With so much happening in the past month, including the return of community transmission of COVID, and the run up to the election bringing some surprising announcements, there’s been a lot you may have missed. We have you covered with two important new stories on the market from the last month.
First Time Buyers Continue To Hold Market Share
The latest Reserve Bank residential mortgage lending by borrower type figures show that nearly $6.6 billion was advanced in mortgages last month – which is the highest figure for a July since the RBNZ started bringing this information together in 2013.
The FHB group borrowed $1.344 billion in July – the highest monthly total by this grouping since the start of this data series, beating the previous record of $1.243 billion borrowed in November 2019. Additionally, the 20.4% share of the month’s mortgage money for the FHBs was that group’s highest proportion – just edging past the 20.3% share the FHBs recorded in June 2020.
Investors have slowly regained confidence as well, with their share growing to 22% from 19.4% in June.
That’s historically low when you compare it with the circa 35% that the investors were taking in the very bull days of mid-2016, but it does show something of a rekindling of interest.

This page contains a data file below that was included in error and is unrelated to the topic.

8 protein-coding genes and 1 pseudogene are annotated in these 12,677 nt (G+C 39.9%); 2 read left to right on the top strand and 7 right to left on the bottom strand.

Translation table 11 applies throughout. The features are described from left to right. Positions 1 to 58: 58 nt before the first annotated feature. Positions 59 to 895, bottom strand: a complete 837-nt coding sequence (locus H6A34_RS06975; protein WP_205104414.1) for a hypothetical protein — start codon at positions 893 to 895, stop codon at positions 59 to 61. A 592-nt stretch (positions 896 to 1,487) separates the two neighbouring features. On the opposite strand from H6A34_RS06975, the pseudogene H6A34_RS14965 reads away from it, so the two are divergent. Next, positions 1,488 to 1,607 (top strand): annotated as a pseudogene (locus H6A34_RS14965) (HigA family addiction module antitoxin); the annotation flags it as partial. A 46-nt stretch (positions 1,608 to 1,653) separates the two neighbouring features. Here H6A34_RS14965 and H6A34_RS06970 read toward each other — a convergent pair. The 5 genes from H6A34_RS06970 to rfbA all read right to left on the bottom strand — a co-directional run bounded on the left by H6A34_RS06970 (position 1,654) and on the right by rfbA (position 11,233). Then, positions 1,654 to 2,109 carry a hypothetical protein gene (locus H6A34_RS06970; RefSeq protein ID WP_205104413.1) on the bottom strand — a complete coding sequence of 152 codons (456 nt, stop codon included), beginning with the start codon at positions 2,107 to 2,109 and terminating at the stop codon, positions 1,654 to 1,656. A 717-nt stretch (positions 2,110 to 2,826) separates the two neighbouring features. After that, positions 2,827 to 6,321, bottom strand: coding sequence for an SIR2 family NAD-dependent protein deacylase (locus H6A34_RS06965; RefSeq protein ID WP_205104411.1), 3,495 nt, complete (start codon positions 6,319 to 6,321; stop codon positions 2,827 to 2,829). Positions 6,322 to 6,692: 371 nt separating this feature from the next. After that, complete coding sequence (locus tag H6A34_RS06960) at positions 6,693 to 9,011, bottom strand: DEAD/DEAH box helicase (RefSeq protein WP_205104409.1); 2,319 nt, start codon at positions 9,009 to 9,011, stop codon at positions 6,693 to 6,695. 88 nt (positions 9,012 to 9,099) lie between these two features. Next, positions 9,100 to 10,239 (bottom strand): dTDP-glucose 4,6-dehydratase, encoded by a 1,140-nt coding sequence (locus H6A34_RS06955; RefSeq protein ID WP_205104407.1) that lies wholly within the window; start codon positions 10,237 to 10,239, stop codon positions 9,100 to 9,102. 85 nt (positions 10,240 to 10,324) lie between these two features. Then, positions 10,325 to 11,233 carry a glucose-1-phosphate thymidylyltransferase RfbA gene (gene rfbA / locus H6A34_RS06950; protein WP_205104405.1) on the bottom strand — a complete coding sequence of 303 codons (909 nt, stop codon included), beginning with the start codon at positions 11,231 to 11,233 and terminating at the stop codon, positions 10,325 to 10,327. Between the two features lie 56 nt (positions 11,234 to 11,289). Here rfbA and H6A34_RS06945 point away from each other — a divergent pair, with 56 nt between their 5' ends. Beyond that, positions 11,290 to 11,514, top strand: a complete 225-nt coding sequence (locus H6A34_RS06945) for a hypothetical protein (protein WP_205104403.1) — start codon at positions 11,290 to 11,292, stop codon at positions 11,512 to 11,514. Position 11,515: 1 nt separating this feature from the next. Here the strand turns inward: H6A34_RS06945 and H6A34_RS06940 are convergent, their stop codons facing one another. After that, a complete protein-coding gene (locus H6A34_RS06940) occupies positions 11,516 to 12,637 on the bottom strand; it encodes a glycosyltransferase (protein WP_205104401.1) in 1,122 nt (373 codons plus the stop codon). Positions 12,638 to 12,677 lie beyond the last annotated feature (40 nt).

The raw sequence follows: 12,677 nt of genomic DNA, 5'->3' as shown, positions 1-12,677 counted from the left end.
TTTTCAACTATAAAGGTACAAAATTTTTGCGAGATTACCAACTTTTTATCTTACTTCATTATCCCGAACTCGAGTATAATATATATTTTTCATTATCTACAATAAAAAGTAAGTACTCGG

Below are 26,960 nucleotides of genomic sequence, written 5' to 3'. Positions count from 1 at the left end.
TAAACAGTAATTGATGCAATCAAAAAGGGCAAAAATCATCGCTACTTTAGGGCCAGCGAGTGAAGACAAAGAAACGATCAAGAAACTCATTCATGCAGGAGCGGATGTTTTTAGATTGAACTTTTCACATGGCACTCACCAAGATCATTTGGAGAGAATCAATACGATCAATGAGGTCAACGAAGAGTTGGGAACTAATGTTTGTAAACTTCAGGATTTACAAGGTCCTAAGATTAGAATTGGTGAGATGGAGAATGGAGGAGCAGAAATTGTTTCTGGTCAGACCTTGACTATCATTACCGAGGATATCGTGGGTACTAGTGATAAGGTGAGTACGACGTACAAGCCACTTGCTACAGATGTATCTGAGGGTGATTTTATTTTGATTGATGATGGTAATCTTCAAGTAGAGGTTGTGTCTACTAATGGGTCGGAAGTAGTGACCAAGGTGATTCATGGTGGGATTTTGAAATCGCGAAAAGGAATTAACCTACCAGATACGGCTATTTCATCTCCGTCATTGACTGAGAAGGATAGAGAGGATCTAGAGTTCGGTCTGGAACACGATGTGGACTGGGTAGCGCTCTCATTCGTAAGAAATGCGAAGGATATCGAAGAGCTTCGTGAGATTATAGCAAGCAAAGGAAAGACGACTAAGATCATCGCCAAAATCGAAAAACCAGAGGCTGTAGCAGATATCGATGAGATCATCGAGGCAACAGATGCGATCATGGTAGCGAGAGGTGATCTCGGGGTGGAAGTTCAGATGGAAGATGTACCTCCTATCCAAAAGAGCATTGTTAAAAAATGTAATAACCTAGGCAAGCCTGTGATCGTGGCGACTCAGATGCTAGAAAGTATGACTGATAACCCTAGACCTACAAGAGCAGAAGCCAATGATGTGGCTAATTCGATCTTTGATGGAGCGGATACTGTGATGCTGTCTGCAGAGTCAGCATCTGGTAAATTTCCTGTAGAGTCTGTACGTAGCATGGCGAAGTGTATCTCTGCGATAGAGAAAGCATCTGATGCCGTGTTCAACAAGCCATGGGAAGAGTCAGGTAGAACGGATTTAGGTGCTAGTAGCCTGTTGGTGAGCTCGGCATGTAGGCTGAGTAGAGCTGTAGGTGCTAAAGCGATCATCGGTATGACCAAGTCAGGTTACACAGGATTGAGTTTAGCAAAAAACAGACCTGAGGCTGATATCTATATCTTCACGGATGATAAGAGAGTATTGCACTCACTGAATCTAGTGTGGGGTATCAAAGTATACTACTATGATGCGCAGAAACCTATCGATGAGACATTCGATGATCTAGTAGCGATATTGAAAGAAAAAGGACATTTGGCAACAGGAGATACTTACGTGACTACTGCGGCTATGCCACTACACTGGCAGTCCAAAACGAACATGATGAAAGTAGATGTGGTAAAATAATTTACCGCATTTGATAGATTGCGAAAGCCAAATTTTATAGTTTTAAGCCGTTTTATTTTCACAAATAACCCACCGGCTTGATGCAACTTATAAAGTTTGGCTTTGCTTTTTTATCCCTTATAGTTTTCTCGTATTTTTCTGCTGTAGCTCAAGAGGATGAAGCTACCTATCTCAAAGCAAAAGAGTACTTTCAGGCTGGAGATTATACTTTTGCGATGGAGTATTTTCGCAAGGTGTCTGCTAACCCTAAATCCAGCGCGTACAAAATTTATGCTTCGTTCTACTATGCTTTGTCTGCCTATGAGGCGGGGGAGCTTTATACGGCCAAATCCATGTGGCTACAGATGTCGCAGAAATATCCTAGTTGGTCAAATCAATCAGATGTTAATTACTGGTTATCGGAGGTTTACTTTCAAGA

OCR Remains as Is – But could be Dropped Below Zero in 2021
The Reserve Bank’s announced that it intends to keep the official cash rate (OCR) at 0.25% in August, fulfilling its promise that it would not make any cuts over the next few months, but following some not-so-subtle hints in the announcement, bank economists are now predicting that the official cash rate would be dropped below zero early in 2021.
Westpac was the first to formally predict a negative OCR, with ANZ and ASB quickly following suit. ASB economist Mark Smith said the bank had been warning for some time that the current OCR was unlikely to be enough to boost the economy given the hit posed by Covid-19.
Economists at BNZ said on Tuesday that they were currently reviewing the bank’s prediction, hinting that it was likely to follow a similar path in predicting a negative OCR. BNZ head of research Stephen Toplis stated that, “It now looks highly likely that they will go negative.”
The predictions follow statements from the Reserve Bank last week expressing a preference for a negative cash rate, along with a new “funding for lending programme” which would lend money directly to the banks in order to ensure that a lower benchmark rate would be passed on to customers.
Keep in mind that a negative OCR does not mean borrowers will be “paid” for taking a mortgage, as banks need to maintain some margins to cover their overheads as to earn profits. Banks borrow money not only from local depositors but also from Overseas investors.
How much Mortgage Rates can go down is difficult to guess, but it seems certain that Rates will stay low for a reasonable time in the future – and that is good news for first-time buyers and those looking to invest in the market.